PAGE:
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Nationals injury notes: Giancarlo Stanton definitely turned toward second; Anthony Rendon day-to-day with neck injury...

Anthony Rendon is day-to-day after getting a stinger in his neck on a diving play at third base in Monday night’s loss...

MLB: Washington Nationals at Miami Marlins Steve Mitchell-USA TODAY Sports

First things first, Giancarlo Stanton definitely made a movement like he was going to go to second on his two-out grounder to third base in the third inning on Monday.

He turned toward second when Anthony Rendon made a diving play to his left on the 113 mph grounder and then flipped over and threw from his back toward first base, but wide, forcing Ryan Zimmerman to make a diving play on the other side of the field.

You can watch the play here.

There’s no embed and it probably would get pulled out of Google AMP anyway, so just click that link if you don’t believe us... or scroll down for Don Mattingly’s admission.

Ryan Zimmerman tagged Stanton just in case, and Dusty Baker came out to discuss the play with the ump... but they decided Stanton hadn’t turned toward second.

He did, but we digest... [ed. note - “We mean, digress, but that’s a joke sort of thing.”]

[ed. note - “Quick aside, kind of, but basically unrelated, when did MLB decide that you don’t have to always turn right after passing first base so there’s no confusion ever? It was always the rule when I played baseball... as a kid... and when I watched it growing up... was it ever an MLB rule... when did it change? But anyway...”]

Meanwhile, while all this was being sorted out, Anthony Rendon was on the other side of the field, trying to stretch his neck to get rid of what Baker said after the game, an 8-7 walk-off loss to the Fish, was a stinger in his third baseman’s neck.

Rendon left the game in the fifth, replaced by Stephen Drew, who went 2 for 3 the rest of the way, driving in a run with an RBI double in the fifth that put the Nationals up 7-6 at that point...

Baker addressed the apparent injury to Rendon after the game.

“On the dive on Stanton’s ball,” Baker explained, “he had a stinger in his neck and he’s day-to-day, we think he’ll be okay tomorrow. He’s never had that before, so it scared him and it scared us when you’ve got that pain in your neck, so we’ll see tomorrow.”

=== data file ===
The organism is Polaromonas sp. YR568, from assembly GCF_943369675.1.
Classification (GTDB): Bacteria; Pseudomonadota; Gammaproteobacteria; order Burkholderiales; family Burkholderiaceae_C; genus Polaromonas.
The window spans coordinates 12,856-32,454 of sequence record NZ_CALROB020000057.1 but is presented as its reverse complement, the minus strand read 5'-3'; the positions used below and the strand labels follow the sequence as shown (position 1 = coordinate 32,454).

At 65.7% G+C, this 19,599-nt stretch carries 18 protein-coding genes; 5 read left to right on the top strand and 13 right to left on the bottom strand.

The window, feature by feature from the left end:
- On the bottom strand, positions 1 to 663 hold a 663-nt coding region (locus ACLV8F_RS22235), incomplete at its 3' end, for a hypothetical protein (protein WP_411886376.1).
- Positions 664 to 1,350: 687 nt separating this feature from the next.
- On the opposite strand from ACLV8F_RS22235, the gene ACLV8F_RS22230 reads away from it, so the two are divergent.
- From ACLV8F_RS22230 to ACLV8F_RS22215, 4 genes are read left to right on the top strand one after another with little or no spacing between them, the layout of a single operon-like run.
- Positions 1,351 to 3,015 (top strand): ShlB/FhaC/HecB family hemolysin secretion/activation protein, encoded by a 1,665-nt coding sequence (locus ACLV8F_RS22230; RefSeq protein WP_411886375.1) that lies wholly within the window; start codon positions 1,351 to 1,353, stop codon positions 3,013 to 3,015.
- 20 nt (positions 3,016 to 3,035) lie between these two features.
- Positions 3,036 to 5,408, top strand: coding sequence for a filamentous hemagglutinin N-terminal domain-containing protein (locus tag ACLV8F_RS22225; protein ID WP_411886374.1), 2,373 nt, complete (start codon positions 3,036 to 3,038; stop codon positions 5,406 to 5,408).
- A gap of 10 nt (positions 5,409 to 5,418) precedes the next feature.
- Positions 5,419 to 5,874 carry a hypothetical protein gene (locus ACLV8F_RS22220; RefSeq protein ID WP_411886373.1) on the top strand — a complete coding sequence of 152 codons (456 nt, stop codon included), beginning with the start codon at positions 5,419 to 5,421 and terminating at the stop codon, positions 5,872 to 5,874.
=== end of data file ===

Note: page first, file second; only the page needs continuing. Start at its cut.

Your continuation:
Asked about the fact that Rendon tried to play through the issue for an inning-plus afterwards, Baker said he stayed in until the trainers told him Rendon could not continue.

“The trainers came to me and then I went to him down the tunnel because he was trying to get rid of it, and they said, ‘Hey, man he can’t go anymore.’”

“If anybody’s ever hurt their neck, it’s not only frightening,” Baker explained, “but it could be a serious thing, so you don’t want to take a chance and his replacement, Drew, came in and did a great job, so I’m just glad that we had Drew.”

[ed. note - “One last note - before you say, ‘Oh, these homers, of course you think Stanton turned toward second, you’re Nationals fans! Homers!’”]

First, stop yelling at us. And second, Marlins’ skipper Don Mattingly kind of admitted that Stanton got away with one.

“I saw he didn’t turn,” Mattingly joked when asked what he saw on the play. “It did look like he had a little bit of a jab that way, I didn’t see him like turn the body, but you did see that one step.”

“I looked like we caught a little break there,” Mattingly added.

“MATTINGLY!!” - [ed. note - “Imagine Seinfeld saying ‘Newman!’ but instead it’s us saying, ‘Mattingly!’”]